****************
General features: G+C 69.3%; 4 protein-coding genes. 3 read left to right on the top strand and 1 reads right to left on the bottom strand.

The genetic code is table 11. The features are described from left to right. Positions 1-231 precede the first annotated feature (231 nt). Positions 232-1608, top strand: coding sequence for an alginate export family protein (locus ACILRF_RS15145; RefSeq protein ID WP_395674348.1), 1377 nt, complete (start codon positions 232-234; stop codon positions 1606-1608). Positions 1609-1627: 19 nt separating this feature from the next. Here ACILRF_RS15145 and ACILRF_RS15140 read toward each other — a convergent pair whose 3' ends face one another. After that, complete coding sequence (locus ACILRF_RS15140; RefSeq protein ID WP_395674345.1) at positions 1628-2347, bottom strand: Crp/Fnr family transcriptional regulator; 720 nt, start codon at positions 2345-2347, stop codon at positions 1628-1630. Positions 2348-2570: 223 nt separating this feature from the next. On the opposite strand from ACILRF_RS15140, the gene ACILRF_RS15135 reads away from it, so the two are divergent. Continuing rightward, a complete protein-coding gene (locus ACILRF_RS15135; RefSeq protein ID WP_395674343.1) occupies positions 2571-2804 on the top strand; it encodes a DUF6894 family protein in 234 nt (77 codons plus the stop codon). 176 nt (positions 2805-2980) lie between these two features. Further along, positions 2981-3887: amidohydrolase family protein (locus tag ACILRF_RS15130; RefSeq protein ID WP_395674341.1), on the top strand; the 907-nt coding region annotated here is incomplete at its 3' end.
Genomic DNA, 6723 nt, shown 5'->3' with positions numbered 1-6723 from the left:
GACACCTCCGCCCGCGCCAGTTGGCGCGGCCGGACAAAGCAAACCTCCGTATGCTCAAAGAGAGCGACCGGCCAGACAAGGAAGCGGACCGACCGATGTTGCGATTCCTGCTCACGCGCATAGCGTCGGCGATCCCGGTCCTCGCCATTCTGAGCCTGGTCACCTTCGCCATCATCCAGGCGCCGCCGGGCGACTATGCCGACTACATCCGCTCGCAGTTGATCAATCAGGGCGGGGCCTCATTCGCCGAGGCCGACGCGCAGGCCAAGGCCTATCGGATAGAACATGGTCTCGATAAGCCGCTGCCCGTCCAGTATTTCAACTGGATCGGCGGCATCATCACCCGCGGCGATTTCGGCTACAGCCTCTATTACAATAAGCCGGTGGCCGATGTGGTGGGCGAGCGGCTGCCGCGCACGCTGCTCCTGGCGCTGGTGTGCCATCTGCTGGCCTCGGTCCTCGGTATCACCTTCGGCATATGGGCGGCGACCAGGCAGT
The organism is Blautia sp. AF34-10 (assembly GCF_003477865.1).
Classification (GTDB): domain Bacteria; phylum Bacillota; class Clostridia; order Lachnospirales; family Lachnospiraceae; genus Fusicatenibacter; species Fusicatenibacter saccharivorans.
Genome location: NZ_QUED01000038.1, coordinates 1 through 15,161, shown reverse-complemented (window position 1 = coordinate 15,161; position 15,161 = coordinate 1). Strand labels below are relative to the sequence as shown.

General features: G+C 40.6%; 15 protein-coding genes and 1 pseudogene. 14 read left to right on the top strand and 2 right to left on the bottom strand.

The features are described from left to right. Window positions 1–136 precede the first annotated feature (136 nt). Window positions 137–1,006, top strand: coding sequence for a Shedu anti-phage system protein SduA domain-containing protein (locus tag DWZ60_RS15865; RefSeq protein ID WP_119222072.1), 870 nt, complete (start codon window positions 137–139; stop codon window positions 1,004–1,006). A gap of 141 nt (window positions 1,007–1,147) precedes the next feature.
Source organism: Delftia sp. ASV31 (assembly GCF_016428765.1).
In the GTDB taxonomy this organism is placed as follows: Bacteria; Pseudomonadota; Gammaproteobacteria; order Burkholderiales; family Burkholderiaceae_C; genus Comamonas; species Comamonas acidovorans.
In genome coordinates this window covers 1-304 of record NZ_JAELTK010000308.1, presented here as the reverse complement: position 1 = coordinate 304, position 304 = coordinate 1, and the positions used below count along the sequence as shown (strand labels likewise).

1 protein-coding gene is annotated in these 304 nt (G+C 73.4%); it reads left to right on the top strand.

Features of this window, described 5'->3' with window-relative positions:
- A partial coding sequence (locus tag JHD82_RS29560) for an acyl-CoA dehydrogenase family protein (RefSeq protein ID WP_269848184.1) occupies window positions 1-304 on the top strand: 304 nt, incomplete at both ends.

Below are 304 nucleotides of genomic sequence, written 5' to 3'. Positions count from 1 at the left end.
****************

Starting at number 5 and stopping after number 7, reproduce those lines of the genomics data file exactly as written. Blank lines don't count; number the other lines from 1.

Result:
The organism is Blautia sp. AF34-10 (assembly GCF_003477865.1).
Classification (GTDB): domain Bacteria; phylum Bacillota; class Clostridia; order Lachnospirales; family Lachnospiraceae; genus Fusicatenibacter; species Fusicatenibacter saccharivorans.
Genome location: NZ_QUED01000038.1, coordinates 1 through 15,161, shown reverse-complemented (window position 1 = coordinate 15,161; position 15,161 = coordinate 1). Strand labels below are relative to the sequence as shown.